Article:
Abolitionists were a key part of the Civil War era, though it is hard to say that they caused the war itself. Radical abolitionists certainly intensified sectional feelings in the antebellum era. Arguing that American society had become incapable of dealing with the “slave power,” which dominated politics in the economy, post-1830 abolitionists called for more confrontational tactics and strategies to curb bondage in American culture. The speeches of abolitionist Theodore Dwight Weld, the husband of influential female abolitionist Angelina Grimké, are one notable example of the use of this language.
Not only did abolitionists produce more militant attacks on slavery in the years leading to the Civil War, but they often vilified slaveholders themselves as the embodiment of evil. Abolitionists did not form these opinions in a vacuum. Rather, black and white reformers used tales of oppression and violence from enslaved people themselves to argue that bondage violated both scripture and the American creed of equality and justice for all. Abolitionists also cited examples of international emancipation when criticizing American slaveholders. After Great Britain and France issued emancipation edicts in the 1830s and 1840s ending bondage in their colonial possessions, American abolitionists howled that the United States was now the world’s largest slaveholding power. It was true: by 1860, there were nearly 4 million slaves in the United States – more than the next two slaveholding powers (Spanish Cuba and Brazil) combined. “What to the slave is the fourth of July?” asked former slave and noted abolitionist Frederick Douglass in a famous speech in Rochester on July 5, 1852. “A mockery,” he said.
As abolitionists called for more radical attacks on bondage, and began forming political parties that would limit slavery’s expansion in the West, slaveholders and their northern allies vehemently responded. In Congress between 1836 and 1844, a gag rule prevented the discussion of abolitionist petitions. In many northern cities during the 1830s and 40s, anti-abolitionists, fearful that southern emancipation would lead to black migration above the Mason-Dixon line and more fierce competition for free-market jobs, spawned riots that targeted free blacks and abolitionists alike. In 1837 in Alton, Illinois, abolitionist printer Owen Lovejoy was killed by one such mob; the next year in Philadelphia, hundreds of anti-abolitionists gathered outside of Pennsylvania Hall, a gleaming new building dedicated to the abolitionist struggle, to ridicule antislavery men and women. After only four days of operation, the building was torched and never rebuilt.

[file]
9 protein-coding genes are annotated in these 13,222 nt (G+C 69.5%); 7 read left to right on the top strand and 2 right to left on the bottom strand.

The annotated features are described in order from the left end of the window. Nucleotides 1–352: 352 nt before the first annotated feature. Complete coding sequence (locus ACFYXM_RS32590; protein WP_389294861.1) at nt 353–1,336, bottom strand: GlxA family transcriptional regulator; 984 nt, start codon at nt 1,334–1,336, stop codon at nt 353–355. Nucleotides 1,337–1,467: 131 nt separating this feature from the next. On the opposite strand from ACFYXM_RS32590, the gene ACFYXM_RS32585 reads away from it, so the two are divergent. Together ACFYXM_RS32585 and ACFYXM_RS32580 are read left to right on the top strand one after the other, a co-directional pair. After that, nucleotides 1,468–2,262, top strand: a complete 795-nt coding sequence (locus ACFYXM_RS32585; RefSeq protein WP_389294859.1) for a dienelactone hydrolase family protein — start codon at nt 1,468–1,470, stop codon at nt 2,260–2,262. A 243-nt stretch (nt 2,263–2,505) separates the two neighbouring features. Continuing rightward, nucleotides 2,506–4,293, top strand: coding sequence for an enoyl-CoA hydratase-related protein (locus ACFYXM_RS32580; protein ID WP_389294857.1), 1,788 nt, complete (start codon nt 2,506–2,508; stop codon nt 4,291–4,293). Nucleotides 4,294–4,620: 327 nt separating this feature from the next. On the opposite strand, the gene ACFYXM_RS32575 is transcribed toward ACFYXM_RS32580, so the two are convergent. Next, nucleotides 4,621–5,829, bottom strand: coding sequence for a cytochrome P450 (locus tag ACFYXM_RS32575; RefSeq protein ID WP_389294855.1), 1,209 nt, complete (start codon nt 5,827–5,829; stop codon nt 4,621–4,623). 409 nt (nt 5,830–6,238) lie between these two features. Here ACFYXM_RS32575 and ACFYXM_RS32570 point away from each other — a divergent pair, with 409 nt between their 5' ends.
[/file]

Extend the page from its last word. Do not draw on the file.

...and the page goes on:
By the 1850s, sectional violence centered around fugitive slave recoveries. The passage of a stronger fugitive slave law in 1850, which southern masters deemed vital to the security of bondage, prompted a wave of anger throughout the North. With many white citizens radicalized by the law, abolitionists found new friends. Indeed, one might say that the rise of the Republican Party had much to do with residual northern anger over southern political power in the 1850s. When some southerners threatened to leave the Union in the wake of Abraham Lincoln’s election in 1860, more than a few northerners expressed exasperation. Ironically, abolitionists tried to keep a low profile during the secessionist winter of 1860-61. Realizing that southern secessionists appeared to be the new radicals who would destroy the American union, even William Lloyd Garrison argued that abolitionists should let American political events proceed without much further commentary from antislavery figures. This 1862 article from the New York Times illustrates the precarious position of abolitionism in the early years of the war. When 11 states left the Union to form the Confederate States of America, abolitionists asserted that the old union had died at the hands of the slave power. The only remedy for American society was emancipation. As Frederick Douglass put it in May of 1861, the best way to end Civil War was by killing slavery once and for all.
If abolitionists did not cause the Civil War, they shaped its meaning.
John Brown’s Raid on Harper’s Ferry
Life in the North and South, 1847-1861: Before Brother Fought Brother – A complex series of events led to the Civil War. The lessons in this unit are designed to help students develop a foundation on which to understand the basic disagreements between North and South through the investigation of primary source documents.
The Growing Crisis of Sectionalism in Antebellum America: A House Dividing – What characterized the debates over American slavery and the power of the federal government for the first half of the 19th century? How did regional economies and political events produce a widening split between free and slaveholding states in antebellum America? In this unit, students will trace the development of sectionalism in the United States as it was driven by the growing dependence upon, and defense of, black slavery in the southern states.